• Bloomberg, Reuters


Hong Kong police groups are urging the city to impose curfews and invoke other powers under a controversial colonial-era emergency law as Chief Executive Carrie Lam struggles to control escalating unrest.

Associations representing front-line officers and inspectors called on the government to take dramatic steps after the city suffered some of its worst violence yet on the National Day holiday Tuesday. Waves of rallies across the former British colony led to widespread clashes between protesters and police, with an officer shooting and wounding a demonstrator for the first time since unrest began almost four months ago.

“In the face of such a massive series of rioting incidents, we cannot work alone without appropriate measures and support from the top level,” Junior Police Officers’ Association chairman Lam Chi-wai said in a statement. “We are only an enforcement agency with limited power under the law.”

The Hong Kong public has become increasingly hostile toward police amid accusations of heavy-handed tactics. Police say they have shown restraint in the face of increased violence.

Local media reported later in the day that Hong Kong’s leaders would hold a special meeting on the issue Friday and would likely an emergency law to ban face masks at rallies.

Hong Kong’s powerful Public Order Ordinance — passed during a wave of leftist riots in 1967 — lets the government establish curfews and close areas from public access. The Emergency Regulations Ordinance of 1922 goes further, allowing the chief executive to make “any regulations whatsoever” to ensure public security, including censorship, snap arrests and property searches and seizures.

While the Hong Kong and Chinese governments haven’t ruled out the use of such emergency powers, they have so far refrained from accessing them.

The measures risk further inflaming public anger over what they see as eroding freedoms and dealing another blow to the city’s battered economy.

The Emergency Regulations Ordinance hasn’t been used in more than half a century. The government has also considered other steps, such as a law banning the wearing of face masks.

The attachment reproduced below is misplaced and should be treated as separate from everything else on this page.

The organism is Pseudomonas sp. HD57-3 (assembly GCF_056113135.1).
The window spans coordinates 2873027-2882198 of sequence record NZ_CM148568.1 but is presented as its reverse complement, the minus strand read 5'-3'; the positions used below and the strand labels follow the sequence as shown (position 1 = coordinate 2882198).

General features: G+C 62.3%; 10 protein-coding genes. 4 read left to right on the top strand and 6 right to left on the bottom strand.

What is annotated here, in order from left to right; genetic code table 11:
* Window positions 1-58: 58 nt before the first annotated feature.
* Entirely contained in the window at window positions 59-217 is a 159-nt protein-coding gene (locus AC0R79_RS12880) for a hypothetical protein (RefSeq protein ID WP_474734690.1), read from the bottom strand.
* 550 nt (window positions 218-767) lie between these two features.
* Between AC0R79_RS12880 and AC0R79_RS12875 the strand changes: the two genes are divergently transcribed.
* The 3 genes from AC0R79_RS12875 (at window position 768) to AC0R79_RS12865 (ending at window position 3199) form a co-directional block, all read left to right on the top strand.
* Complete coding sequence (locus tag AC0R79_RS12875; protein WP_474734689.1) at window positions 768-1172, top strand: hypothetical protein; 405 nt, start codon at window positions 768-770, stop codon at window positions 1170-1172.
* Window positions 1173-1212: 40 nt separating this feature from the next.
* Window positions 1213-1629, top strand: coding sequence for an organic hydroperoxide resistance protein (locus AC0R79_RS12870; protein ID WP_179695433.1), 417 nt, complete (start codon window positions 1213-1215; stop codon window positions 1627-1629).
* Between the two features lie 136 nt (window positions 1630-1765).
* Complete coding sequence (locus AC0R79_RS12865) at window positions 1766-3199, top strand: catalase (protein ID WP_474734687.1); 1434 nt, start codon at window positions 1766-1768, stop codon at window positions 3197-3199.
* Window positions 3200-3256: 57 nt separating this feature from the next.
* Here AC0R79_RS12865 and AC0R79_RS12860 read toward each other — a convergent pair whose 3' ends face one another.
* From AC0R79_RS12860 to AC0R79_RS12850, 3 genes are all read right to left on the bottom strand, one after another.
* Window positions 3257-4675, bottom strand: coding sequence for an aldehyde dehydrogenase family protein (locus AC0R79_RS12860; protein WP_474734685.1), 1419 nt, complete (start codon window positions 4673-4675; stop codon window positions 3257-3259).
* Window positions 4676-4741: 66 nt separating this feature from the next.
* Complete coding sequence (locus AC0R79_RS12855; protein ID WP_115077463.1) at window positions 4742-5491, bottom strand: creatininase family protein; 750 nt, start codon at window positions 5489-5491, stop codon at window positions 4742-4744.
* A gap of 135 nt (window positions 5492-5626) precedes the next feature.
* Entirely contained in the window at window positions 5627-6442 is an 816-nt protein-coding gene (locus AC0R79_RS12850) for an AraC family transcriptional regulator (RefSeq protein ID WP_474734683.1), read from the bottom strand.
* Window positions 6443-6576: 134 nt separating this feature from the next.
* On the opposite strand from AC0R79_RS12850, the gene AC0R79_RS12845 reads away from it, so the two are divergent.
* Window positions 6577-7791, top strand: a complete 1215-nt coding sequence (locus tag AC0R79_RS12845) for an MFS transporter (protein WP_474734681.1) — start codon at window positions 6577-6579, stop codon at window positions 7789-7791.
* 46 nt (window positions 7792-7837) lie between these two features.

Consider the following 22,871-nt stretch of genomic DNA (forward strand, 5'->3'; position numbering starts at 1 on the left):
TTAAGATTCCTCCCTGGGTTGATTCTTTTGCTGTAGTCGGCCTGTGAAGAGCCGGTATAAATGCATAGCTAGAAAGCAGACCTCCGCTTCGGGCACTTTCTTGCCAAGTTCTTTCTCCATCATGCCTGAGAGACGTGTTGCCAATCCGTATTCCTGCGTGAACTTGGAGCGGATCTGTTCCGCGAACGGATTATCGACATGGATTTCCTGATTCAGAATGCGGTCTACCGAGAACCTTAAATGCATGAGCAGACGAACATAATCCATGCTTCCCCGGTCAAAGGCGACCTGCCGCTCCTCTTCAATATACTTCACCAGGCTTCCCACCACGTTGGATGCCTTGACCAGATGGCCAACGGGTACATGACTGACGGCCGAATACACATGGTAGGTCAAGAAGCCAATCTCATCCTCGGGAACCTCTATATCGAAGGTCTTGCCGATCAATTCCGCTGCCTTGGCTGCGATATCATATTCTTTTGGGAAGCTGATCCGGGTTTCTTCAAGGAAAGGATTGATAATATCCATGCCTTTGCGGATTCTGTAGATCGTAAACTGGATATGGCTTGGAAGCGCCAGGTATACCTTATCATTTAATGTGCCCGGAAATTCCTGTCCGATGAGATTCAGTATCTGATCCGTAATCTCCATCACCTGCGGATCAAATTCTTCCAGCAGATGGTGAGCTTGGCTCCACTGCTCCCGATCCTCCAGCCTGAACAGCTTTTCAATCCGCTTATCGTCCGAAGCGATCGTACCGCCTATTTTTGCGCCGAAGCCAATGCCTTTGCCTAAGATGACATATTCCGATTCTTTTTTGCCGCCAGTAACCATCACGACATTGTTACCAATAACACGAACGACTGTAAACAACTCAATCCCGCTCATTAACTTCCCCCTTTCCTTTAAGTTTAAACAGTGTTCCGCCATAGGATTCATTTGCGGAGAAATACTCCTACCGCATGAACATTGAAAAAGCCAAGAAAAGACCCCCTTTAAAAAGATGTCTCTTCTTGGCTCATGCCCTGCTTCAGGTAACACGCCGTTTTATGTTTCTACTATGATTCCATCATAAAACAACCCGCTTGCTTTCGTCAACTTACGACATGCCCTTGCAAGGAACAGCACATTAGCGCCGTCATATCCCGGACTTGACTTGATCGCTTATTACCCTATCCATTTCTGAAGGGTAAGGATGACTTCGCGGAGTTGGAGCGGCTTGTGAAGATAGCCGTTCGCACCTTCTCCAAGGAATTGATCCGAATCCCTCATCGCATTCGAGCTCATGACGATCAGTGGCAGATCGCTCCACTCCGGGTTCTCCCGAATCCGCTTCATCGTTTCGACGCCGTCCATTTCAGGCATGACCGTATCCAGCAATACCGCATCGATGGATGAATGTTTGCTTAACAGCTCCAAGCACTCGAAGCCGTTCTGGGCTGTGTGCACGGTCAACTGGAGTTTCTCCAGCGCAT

The U.S. Congressional-Executive Commission on China, which reports to the president and Congress, has warned Lam’s government that the “Emergency Regulations Ordinance or taking steps toward martial law in Hong Kong is the wrong way to resolve the situation.”

The European Union said in a statement it was deeply troubled by the escalation of violence in Hong Kong and that the only way forward was through “restraint, de-escalation and dialogue.”

Thousands of protesters took to the streets on Wednesday to denounce the shooting by police of Tony Tsang, an 18-year-old secondary-school student, which police said was an act of self-defense.

Tsang was shot at point-blank range as he fought a police officer with a metal pipe on Tuesday, when demonstrators hurled gasoline bombs at police who responded with tear gas, rubber bullets and water cannon.

Footage shows the Tsang swinging the pipe at the officer who fired his gun. He is expected to survive and has been charged with rioting and assaulting an officer, police said.

The incident drew criticism from U.S. lawmakers, who are considering legislation that could establish a high-profile annual review process for Hong Kong’s special trading status. The Hong Kong branch of China’s foreign ministry hit back at the legislators, saying police “were forced to fire at the attackers to save themselves and their colleagues.”

The demonstrations continued into the early hours of Thursday, with some protesters, again, throwing gasoline bombs. More protests are planned over the weekend.

Also, the lawyer for an Indonesian journalist injured when police fired a projectile during protests on Sunday said she will be left blind in one eye.

In a time of both misinformation and too much information, quality journalism is more crucial than ever.
By subscribing, you can help us get the story right.